I feel the same way about the tires. Let them have all the qualifying (read: super soft) tires they want, so they’re all out there trying their dardest to be the fastest and not have to worry about starting the race on the tires they used to qualify. Then, give them all the soft, medium and hard tires they want for the race and forget the “built-in degradation” business. Let the teams and drivers manage the tires any which way they want. If they stop once or twice or never, so be it. F1 has to stop trying to stage-manage races.
- I’ve said many times that I don’t like blocking in F1 or, as they call it, “defending.” In my world, you “defend” by going faster so that the guy behind doesn’t get close enough to try to pass. It’s a chicken way, I think, to pull in front of a faster car and balk it. And before the emails start, I don’t like slide jobs in sprint-car racing, either.
Anyway, the blocking started right at lights out when Rosberg pretended he was Michael Schumacher and went all the way across the track from pole position to block Vettel from going up the inside and beating him into Turn One. Just about everybody else was blocking, too. It continued throughout the race. It’s a dangerous practice. One of these days, Alice . . .
- TSN lost the commenting feed for eight laps, between laps 16 and 24. The video feed was great and some sound was available – the scream of the engines and even one or two radio exchanges between drivers and teams – but the voices of Ben Edwards and David Coulthard went missing.
TSN went to a side-by-side commercial while trying to figure out what to do and then, after returning for two laps, went to commercial again but this time there was no side-by-side coverage, it was full-screen commerce. I suspect they were trying to reboot the system and had to shut everything down first. That didn’t work, though.
But then, as quickly as it disappeared, it returned. It was nice to hear voices again.
- It’s very hard to do play-by-play of anything. If you think it’s easy, turn off your TV sometime when you’re watching racing, or baseball, or hockey, and do the commentary out loud. See? It’s a skill and it takes awhile to master it.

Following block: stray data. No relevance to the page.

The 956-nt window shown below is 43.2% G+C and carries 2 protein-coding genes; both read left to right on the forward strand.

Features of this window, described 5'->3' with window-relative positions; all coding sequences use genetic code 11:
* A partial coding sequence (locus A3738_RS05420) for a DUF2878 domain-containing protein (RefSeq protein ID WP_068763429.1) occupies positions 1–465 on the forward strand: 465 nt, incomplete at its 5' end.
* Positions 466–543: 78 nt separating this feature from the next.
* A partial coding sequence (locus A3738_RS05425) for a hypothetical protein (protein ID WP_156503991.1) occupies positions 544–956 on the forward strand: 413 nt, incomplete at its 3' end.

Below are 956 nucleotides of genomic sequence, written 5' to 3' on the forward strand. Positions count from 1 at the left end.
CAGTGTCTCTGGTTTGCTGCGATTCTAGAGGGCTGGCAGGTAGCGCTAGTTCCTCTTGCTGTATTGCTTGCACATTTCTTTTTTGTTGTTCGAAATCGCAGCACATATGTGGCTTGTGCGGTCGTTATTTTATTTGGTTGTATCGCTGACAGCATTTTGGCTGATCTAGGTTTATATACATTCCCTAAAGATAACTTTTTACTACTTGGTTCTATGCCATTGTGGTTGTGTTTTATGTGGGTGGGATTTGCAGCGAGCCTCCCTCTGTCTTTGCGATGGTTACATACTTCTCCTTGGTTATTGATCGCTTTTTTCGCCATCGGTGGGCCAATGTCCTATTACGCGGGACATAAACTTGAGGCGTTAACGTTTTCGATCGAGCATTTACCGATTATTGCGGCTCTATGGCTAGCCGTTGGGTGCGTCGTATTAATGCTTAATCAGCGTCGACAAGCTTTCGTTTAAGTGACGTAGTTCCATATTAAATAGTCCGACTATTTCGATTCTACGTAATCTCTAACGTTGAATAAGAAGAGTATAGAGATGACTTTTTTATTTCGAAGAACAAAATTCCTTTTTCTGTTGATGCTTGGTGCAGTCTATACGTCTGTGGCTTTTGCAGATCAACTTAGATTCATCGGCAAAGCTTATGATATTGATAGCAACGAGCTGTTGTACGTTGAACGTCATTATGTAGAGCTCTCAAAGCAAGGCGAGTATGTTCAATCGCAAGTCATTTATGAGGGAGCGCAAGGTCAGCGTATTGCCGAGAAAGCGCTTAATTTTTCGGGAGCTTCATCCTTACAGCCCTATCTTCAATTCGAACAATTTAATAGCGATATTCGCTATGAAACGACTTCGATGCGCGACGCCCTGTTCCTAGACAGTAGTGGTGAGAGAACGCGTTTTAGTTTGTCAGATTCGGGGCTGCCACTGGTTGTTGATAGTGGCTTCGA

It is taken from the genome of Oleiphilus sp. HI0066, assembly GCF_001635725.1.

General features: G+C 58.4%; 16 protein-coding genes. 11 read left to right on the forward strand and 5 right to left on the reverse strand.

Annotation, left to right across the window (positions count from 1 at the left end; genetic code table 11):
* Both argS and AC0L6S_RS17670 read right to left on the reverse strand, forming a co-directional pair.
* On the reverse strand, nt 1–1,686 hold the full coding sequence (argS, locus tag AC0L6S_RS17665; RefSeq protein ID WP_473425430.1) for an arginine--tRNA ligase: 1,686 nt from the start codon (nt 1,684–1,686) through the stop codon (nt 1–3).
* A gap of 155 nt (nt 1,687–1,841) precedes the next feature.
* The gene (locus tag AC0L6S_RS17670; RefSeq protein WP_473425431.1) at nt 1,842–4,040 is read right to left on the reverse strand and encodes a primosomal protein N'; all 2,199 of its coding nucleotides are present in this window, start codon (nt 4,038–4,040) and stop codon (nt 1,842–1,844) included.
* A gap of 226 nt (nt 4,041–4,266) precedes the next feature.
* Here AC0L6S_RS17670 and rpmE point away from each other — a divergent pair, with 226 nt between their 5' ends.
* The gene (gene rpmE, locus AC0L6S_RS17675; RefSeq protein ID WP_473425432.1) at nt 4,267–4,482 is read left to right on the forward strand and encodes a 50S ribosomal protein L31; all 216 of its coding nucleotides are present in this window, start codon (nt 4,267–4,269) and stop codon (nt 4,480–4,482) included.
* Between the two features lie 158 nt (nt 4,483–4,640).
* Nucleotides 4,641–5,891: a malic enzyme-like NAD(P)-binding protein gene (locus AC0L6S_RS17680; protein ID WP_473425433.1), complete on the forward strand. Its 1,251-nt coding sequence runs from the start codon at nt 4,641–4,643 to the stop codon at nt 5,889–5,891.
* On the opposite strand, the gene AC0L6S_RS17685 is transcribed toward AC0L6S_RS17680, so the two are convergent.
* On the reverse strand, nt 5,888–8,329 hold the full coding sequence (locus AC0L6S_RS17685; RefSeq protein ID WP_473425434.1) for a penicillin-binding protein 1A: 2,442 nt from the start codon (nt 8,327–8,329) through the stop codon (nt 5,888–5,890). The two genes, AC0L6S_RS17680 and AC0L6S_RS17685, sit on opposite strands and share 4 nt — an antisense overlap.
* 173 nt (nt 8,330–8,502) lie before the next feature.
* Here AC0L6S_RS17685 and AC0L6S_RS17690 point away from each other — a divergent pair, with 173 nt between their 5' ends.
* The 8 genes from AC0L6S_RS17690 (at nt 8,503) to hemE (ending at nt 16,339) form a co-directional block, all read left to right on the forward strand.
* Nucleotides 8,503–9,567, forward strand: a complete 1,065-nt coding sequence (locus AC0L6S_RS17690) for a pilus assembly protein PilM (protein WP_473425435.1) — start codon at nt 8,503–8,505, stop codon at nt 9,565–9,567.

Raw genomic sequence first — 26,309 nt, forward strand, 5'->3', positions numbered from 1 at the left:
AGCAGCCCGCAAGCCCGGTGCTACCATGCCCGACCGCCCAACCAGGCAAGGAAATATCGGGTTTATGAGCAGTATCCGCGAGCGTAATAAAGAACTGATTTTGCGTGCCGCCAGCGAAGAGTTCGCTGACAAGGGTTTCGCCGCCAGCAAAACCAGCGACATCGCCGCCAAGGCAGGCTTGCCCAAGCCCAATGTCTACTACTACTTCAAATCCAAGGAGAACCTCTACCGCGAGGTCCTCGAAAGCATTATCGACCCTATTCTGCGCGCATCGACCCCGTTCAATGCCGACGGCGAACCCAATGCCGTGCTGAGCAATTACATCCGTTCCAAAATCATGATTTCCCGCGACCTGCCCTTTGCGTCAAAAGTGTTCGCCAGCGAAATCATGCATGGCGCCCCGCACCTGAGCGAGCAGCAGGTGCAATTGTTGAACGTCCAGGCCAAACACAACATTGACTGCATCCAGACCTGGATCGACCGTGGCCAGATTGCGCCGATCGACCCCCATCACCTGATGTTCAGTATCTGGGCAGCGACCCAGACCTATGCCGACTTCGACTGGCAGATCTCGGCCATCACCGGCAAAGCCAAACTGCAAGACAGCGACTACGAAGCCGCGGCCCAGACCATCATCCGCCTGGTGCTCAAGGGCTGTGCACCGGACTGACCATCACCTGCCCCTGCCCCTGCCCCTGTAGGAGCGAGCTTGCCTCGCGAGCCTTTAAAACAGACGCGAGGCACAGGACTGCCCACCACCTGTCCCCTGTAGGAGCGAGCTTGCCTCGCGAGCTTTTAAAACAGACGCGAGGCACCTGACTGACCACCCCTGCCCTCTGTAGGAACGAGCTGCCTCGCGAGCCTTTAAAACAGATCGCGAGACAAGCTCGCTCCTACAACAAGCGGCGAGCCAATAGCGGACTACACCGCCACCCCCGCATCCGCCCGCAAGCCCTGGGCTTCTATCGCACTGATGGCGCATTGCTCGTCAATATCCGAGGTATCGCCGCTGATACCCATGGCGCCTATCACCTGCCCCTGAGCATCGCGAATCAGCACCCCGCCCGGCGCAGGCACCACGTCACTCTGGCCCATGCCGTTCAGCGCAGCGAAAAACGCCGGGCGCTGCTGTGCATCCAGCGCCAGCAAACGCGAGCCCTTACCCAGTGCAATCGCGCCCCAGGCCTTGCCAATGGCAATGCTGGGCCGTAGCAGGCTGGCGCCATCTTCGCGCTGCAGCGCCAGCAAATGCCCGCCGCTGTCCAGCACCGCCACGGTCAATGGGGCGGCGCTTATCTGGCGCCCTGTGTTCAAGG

Having said that, Ben Edwards – at least once a race – allows a Murray Walkerism to slip into his commentary. So this is a public service message, courtesy of me:
Ben, Lewis Hamilton and Jenson Button are no longer teammates. When they were playing tag at one point during the last half of the race, you said this: “Hamilton is about to pass his teammate Button.” Maybe you meant to say “former teammate,” but somehow the “former” never made it out of your mouth.
This has happened before. It bears watching.
Other weekend races of note:
– The new Circuit of the Americas in Austin, Tex., played host Sunday to an early season Moto GP motorcycle race and a 20-year-old Spaniard, Marc Marquez, became the youngest winner in Moto GP history. Dani Pedrosa finished second with Jorge Lorenzo third. The motorycle circus will be back in North America in August for races at Laguna Seca in California and at Indianapolis. Next year, I suggest Montreal’s Circuit Gilles Villeneuve will also be on the Moto GP schedule, either following Indianapolis or replacing it on the calendar.
– Klaus Graf and Lucas Luhr won the American Le Mans Series race at Long Beach. Jonathan Bennett and Colin Braun won in Prototype Challenge, Scott Sharp and Guy Cosmos were first in the P2 class, Bill Auberlen and Maxime Martin won the GT class and Henrique Cisneros and Sean Edwards were tops in GT Challenge.
Canadians: Kuno Wittmer of Hudson, Que., was 15th overall and eighth in GT and Kyle Marcelli of Barrie was 25th and sixth in Prototype Challenge.
Speaking of P2, and Canadians, Wheels special correspondent Sylvia Proudfoot reports that Leigh Pettipas of Halifax was the engineer for the winning car of Sharp and Cosmo. Pettipas also engineered the Extreme Speed Motorsports Ferrari F458 Italia that won the GT class at the 2012 Petit Le Mans at Road Atlanta..
For race details and complete results, click here.
– At Road Atlanta, Scott Pruett and Memo Rojas won their one-millionth (I’m kidding!) Grand-Am Rolex Sports Car Series race, driving a BMW-Riley Daytona Prototype. John Edwards and Robin Lidell won the GT class in a Chevrolet Camaro. Joe Miller and Andrew Carbonell were first in the new GX class, driving a Mazda 6 Skyactiv Diesel. For details, click here.
Canadians in the Rolex race: Michael Valiante of Vancouver was seventh overall and seventh in a Ford-Riley DP; AIM Autosport of Woodbridge with assistance from Remo Ferri and Brian Wingett finished 17th overall and sixth in class with Max Papis and Jeff Segal aboard; the AIM Autosport Team FXDD with Ferrari car was 19th and eighth, Emil Assentato and Anthony Lazzaro driving.
Canadians in the Supporting Continental Tire race: Scott Maxwell of Toronto, driving and Aston Martin Vantage for Markham’s Multimatic Motorsports, finished fourth overall and fourth in class in Grand Sport; Multimatic’s sister Aston Martin racers were fifth (and fifth) with Tonis Kasemets and Michael Marsal driving and 11th and 11th with David Empringham and JohnFarano, both of Toronto, behind the wheel; Kenny Wilden of Oakville was ninth overall and ninth in the GS class; Ashley McCalmont of Ancaster finished 14th and 14th in GS; Taylor Hacquard of Vancouver was 30th overall and 14th in the Street Tuner class; Paul Dalla Lana of Toronto was 52nd overall and 22nd in GS.
– Canadians in the Indy Lights race at Long Beach: Matthew Di Leo of Innisfil was fifth. Quebe driver Mikael Grenier crashed.